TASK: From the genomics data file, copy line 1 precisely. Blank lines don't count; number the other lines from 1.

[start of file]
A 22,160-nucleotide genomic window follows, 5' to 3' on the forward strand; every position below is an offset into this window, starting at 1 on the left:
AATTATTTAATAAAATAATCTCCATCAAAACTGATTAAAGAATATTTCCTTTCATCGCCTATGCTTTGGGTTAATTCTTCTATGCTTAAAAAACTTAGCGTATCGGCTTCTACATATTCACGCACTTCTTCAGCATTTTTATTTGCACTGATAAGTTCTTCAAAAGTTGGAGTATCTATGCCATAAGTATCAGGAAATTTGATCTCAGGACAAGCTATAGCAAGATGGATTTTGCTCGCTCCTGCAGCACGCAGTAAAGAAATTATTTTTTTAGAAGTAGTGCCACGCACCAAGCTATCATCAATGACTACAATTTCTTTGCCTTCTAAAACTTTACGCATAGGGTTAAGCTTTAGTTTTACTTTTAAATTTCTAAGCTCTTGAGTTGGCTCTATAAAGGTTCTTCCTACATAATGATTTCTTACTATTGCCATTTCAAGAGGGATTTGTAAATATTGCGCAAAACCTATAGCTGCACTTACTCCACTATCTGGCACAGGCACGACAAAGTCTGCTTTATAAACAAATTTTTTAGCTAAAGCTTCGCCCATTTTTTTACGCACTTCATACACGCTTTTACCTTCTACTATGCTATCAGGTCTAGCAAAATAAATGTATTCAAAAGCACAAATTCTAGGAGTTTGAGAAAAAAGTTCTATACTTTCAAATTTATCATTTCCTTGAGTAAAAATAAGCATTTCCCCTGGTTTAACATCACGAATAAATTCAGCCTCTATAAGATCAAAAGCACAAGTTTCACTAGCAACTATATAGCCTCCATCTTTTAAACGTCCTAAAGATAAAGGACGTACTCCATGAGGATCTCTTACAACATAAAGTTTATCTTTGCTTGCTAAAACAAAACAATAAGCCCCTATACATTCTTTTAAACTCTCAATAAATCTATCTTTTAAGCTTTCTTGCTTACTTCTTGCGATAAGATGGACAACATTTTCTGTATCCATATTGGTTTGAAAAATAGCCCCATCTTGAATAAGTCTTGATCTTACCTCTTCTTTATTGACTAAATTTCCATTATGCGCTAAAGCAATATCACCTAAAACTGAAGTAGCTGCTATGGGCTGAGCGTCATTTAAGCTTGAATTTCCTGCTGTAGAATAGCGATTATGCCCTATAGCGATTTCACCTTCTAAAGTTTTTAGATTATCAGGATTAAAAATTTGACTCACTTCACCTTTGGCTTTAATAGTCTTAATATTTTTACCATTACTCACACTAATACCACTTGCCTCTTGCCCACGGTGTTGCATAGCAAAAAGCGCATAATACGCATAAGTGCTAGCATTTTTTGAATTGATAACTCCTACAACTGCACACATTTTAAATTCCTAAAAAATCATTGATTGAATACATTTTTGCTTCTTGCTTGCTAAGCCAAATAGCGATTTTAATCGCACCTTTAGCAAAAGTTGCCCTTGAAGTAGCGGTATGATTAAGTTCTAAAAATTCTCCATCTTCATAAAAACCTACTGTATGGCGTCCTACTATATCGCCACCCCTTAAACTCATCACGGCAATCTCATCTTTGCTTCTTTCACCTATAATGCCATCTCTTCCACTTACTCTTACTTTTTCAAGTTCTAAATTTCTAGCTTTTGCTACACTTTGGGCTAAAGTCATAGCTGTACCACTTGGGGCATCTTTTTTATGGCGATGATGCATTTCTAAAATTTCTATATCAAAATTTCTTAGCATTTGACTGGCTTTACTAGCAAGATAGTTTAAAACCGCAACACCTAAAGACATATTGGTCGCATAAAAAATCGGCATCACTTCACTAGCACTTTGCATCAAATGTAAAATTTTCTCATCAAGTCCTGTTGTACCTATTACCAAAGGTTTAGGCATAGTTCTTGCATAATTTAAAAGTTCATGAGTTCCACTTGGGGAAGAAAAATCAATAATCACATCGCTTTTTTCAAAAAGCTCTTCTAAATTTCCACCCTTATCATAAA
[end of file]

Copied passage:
A 22,160-nucleotide genomic window follows, 5' to 3' on the forward strand; every position below is an offset into this window, starting at 1 on the left: